The Tao of Roark

by Peter Saint-Andre

Chapter 4: Reason

Previous: Chapter 3: Joy

Working like a convict in the unbearable heat and dust and noise of a granite quarry in midsummer, Howard Roark glanced up to see the incongruous sight of an elegantly dressed woman on the cliff's edge above him. Their eyes met and immediately he knew with intimate, wordless, flagrant understanding that he meant more to her than any man she had ever met, that he caused in her an overwhelming feeling of both shame and pleasure, that she wanted him to take ownership of her in the most masterful, degrading, scornful way possible. From that first glance, they shared a secret, unspoken understanding that she was openly inviting him to rape her.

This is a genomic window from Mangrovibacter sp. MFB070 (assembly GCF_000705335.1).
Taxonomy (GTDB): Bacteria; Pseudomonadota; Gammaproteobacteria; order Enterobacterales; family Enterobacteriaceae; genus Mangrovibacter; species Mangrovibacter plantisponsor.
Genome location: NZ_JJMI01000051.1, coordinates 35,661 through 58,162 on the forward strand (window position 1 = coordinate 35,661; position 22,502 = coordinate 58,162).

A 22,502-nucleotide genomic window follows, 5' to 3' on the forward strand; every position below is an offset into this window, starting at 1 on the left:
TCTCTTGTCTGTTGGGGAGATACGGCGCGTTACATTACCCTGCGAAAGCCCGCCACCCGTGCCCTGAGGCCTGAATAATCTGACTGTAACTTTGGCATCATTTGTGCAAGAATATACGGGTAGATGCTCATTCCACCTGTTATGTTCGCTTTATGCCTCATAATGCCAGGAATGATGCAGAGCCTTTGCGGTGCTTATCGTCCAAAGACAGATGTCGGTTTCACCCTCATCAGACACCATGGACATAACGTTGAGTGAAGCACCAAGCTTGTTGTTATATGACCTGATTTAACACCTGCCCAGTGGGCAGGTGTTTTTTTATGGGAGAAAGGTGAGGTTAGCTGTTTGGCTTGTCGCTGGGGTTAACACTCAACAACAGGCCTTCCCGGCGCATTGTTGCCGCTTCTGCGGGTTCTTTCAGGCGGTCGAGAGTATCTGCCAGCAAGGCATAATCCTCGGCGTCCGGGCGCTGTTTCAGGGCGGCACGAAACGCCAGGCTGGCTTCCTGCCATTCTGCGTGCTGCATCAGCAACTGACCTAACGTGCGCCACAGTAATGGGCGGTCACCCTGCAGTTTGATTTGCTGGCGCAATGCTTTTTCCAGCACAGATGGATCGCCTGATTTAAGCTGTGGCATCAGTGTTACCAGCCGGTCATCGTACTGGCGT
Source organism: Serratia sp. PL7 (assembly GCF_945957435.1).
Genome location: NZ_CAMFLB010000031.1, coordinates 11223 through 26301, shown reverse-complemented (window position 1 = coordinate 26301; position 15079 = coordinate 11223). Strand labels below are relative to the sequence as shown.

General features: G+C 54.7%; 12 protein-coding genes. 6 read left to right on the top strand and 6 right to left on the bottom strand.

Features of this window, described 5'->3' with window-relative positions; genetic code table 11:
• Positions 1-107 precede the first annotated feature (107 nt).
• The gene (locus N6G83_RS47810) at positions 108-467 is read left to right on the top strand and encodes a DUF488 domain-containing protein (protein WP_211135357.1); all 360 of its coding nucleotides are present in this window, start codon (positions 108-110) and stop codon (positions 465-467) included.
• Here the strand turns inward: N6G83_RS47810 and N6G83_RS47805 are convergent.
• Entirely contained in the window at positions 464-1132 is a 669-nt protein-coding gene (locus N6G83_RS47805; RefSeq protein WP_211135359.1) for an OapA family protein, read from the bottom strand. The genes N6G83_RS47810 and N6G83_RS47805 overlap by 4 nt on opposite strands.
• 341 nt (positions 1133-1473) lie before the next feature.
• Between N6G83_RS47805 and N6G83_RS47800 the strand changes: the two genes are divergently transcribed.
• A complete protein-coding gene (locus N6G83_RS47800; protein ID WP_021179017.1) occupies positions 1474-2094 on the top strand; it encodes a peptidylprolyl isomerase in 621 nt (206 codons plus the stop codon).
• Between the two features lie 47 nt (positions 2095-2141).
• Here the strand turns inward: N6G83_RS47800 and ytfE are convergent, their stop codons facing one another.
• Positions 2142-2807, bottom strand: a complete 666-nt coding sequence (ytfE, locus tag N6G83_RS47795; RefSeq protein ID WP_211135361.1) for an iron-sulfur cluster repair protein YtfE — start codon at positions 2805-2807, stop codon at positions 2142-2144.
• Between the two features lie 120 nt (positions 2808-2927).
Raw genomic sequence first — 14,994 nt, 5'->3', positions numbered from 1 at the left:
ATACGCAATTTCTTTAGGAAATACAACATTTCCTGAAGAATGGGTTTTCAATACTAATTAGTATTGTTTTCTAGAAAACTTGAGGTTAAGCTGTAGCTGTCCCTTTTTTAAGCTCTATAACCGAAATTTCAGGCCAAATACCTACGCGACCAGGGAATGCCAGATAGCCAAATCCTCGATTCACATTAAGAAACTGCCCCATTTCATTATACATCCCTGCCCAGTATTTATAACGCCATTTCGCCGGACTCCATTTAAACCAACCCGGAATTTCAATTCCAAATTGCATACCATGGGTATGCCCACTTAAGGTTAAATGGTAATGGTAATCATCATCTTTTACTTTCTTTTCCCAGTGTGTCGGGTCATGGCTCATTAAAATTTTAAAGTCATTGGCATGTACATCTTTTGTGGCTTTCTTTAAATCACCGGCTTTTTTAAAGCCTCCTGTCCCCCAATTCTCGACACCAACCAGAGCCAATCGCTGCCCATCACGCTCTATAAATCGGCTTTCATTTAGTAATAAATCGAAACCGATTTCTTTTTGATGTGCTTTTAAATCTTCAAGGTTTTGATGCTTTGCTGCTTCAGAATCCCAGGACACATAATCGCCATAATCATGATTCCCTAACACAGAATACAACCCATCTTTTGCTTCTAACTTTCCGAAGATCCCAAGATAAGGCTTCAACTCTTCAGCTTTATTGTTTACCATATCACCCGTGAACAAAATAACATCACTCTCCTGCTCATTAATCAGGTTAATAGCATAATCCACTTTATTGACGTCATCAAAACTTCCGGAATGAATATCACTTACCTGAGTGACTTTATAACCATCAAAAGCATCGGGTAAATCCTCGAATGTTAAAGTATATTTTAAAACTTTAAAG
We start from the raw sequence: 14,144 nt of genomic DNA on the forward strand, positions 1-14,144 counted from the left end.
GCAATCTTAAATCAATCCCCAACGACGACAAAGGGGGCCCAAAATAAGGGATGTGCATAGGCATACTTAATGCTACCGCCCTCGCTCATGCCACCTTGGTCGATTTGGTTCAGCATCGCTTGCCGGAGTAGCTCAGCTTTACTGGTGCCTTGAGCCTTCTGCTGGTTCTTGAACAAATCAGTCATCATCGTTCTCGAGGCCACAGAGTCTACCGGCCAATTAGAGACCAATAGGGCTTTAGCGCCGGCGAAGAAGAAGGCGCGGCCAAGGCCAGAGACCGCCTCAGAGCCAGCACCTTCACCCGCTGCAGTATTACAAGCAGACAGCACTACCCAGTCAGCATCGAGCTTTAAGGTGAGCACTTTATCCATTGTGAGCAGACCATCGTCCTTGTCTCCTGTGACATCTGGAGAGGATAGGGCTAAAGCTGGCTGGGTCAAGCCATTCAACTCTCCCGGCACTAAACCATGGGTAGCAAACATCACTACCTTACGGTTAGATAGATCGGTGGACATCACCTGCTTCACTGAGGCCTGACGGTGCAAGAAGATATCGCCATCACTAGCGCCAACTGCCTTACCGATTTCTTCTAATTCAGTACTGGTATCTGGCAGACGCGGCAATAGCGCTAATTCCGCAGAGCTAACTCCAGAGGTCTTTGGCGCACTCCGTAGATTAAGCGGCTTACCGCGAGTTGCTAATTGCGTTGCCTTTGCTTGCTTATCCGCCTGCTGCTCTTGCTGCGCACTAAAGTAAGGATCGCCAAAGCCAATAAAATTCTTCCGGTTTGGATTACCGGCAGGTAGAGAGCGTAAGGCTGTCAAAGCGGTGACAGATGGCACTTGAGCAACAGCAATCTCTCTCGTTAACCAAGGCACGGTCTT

This may be many things — passion, fire, drama, force, power, will, intuition, insight, projection, mania, lust, intoxication, infatuation, madness — but it is not reason.

Reason is what Roark displayed in his buildings: their logical economy of plan, their organic integration with the site, their crystalline efficiency, their supreme respect for the inhabitants, their comprehensive integrity of design.

Unfortunately, it is much more difficult to build those qualities into my relationships and my own character than into stone and glass.

Next: Chapter 5: Meaning

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